Pianist Ritvars Garoza, who received a “Golden Microphone ’23” in the jazz album category as a member of Lupa, operates across a broad musical spectrum. In May, he release a free improvisation recording together with Polish musician Zbigniew Chojnacki.
During a creative residency organised by the Skaņu mežs festival and the innovative music platform SHAPE+, Zbigniew Chojnacki, whose accordion playing and musical thinking have been highly acclaimed by both his colleagues and music critics, spent a week in May working in Riga. Ritvars and Zbigniew met for a recording session at the Ādmiņu iela studio presided over by sound engineer Uģis Jansons. The result was two compositions The Sounds from the Cave and Coffee Time. In this brief conversation, Garoza talks about his approach to various forms of collaboration and current developments in his artistic career.
Ritvar, you mainly work on jazz music. Sometimes, you create arrangements for pop groups, and take part in experimental projects like The Woodpecker Project. How do you view these various manifestations? How do you switch from one to another?
The manifestations are like different dialects of the same language. Essentially, it’s about the feeling in the specific moment and understanding of what I can take and use from my baggage of experience at that moment. In experimental music, you can venture much further into unknown territory than you can, let’s say, in jazz music. Most likely, the name itself – experimental music – speaks for itself.
You met Zbigniew Chojnacki during the recording session and started work before you’d even had the chance to talk to one another. What are the basic principles for such an intuitive approach?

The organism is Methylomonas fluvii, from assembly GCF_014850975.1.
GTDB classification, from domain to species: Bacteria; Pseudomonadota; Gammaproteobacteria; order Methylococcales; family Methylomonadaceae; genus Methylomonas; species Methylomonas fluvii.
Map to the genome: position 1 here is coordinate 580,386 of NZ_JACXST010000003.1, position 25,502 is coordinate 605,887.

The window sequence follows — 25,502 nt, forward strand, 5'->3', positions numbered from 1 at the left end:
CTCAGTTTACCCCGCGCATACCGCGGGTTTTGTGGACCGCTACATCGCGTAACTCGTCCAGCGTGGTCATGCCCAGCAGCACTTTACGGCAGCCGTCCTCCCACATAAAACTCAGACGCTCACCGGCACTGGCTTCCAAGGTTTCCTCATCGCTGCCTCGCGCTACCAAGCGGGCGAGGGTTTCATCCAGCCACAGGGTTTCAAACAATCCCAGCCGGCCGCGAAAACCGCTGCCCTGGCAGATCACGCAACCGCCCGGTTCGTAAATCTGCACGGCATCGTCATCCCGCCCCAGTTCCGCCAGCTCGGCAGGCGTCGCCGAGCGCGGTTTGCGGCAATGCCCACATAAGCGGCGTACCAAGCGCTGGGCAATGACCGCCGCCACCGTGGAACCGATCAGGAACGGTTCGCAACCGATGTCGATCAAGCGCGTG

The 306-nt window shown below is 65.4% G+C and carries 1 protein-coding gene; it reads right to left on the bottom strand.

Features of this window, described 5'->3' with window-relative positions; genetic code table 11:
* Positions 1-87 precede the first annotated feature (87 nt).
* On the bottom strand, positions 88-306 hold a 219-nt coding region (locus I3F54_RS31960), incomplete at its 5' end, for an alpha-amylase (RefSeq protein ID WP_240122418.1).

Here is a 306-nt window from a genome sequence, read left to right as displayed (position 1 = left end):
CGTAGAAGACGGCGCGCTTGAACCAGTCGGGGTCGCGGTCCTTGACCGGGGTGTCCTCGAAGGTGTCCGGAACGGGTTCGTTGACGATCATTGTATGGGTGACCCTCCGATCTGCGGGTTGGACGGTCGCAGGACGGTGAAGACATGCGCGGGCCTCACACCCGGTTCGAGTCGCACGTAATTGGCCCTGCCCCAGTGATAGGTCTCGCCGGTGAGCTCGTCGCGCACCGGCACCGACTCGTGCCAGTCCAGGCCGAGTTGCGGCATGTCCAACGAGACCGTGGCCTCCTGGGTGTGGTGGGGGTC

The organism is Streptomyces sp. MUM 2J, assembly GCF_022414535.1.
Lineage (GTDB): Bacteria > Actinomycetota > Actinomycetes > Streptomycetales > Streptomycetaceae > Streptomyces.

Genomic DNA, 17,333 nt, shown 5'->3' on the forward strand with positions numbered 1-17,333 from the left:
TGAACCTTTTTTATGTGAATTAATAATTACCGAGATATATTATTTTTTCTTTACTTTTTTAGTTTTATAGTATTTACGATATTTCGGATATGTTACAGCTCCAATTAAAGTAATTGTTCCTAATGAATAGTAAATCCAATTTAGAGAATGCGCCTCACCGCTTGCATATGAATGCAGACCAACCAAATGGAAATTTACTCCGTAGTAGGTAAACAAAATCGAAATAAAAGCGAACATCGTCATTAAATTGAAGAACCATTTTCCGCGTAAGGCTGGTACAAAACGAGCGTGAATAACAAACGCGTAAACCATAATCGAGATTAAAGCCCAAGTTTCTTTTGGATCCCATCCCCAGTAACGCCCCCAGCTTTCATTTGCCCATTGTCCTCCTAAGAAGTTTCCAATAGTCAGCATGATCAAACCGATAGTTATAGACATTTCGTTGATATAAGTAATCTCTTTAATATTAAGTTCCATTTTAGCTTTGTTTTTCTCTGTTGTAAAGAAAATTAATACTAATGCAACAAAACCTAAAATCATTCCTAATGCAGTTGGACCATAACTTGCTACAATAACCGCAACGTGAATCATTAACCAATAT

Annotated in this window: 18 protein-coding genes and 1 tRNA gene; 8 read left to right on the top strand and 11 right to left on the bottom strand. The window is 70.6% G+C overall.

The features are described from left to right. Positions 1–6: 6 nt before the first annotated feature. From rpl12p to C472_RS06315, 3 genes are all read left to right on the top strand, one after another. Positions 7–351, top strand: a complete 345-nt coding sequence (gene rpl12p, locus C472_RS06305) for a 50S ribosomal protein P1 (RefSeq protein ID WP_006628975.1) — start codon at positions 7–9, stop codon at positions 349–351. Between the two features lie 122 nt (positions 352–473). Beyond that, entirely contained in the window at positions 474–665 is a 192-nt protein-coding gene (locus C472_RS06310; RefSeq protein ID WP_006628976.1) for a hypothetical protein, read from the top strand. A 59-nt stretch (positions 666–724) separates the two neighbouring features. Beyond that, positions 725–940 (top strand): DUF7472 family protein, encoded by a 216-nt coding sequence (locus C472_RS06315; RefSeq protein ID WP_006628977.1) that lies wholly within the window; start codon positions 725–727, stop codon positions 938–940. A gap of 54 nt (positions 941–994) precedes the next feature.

Yeah, when time is limited, as was the case in this instance, you’ve got to depend on your intuition, listen to your companion and catch the ideas sliding by at that moment. There’s not much time left to plan what you’re going to do. So we each took one sound and one idea from our instrument, and stacked them up in a proper pile.
How would you describe Chojnacki’s signature style? How would you introduce both compositions that resulted from your collaboration?
Basically, he’s very expressive and percussionist – he’s primarily interested in what’s going in the foreground of our sound painting. In contrast, I’m interested in remote watercolour brushstrokes of sound, which form the contrasting background view. Of course, episodically the roles change. Our first joint work, the composition The Sounds from the Cave reminds us of a story in which a hobbit receives an offer to take a trip to an unknown land, whereas the other composition Coffee Time is made up of memories about this journey, sipping tea, coffee or some other warming drink. By the way, on the recording you can also hear the sounds of Zbigniew’s coffee cup.
What else is going on in your musical life right now?
Right now, I’ve updated my solo programme. There are also plans for a concert by a new duo this summer, and we’re working on an album by Lupa and Sinfonietta Rīga in which you’ll be able to hear music by Andris Buiķis, which was recorded in February this year.
Text: Aiga Leitholde.